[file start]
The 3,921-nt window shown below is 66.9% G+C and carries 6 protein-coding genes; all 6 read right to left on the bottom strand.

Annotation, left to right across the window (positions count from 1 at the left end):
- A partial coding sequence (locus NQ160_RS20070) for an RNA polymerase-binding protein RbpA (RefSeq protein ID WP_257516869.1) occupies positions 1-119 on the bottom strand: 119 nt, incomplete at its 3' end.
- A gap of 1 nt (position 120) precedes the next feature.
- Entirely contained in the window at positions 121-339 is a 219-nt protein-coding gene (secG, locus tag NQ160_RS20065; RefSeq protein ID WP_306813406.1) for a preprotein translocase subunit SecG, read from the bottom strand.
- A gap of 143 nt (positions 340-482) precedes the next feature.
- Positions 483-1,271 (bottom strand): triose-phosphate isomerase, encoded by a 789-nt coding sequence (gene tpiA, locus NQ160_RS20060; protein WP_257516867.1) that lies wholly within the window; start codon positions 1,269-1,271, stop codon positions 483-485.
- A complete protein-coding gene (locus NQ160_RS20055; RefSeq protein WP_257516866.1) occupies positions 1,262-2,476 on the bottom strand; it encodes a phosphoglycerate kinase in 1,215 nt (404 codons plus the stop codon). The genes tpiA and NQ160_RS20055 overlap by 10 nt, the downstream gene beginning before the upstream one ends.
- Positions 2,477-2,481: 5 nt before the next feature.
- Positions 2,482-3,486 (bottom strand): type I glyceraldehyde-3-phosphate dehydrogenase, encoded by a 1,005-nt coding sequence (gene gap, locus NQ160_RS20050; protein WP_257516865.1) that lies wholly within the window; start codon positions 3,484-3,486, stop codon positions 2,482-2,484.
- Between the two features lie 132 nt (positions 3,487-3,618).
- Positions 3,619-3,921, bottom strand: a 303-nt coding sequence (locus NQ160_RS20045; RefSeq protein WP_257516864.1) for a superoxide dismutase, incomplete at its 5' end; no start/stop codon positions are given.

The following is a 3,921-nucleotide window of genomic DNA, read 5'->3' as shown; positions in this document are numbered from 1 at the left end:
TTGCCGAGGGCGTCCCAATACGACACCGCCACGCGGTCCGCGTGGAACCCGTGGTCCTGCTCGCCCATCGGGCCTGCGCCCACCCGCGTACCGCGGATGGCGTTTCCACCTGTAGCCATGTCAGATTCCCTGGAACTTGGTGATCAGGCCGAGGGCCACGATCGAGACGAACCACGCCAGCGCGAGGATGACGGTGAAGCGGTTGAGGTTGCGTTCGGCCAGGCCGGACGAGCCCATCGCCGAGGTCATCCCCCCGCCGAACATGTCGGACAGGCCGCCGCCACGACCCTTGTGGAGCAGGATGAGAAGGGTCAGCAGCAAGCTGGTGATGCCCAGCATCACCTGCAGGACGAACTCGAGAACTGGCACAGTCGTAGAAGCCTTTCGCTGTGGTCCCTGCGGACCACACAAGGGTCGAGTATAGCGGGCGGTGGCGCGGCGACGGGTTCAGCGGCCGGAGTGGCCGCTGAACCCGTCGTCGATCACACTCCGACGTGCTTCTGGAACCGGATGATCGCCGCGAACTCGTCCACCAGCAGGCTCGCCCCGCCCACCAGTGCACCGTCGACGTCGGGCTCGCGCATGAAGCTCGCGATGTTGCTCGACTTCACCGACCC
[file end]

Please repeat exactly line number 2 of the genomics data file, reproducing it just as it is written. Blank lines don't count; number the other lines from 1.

Annotation, left to right across the window (positions count from 1 at the left end):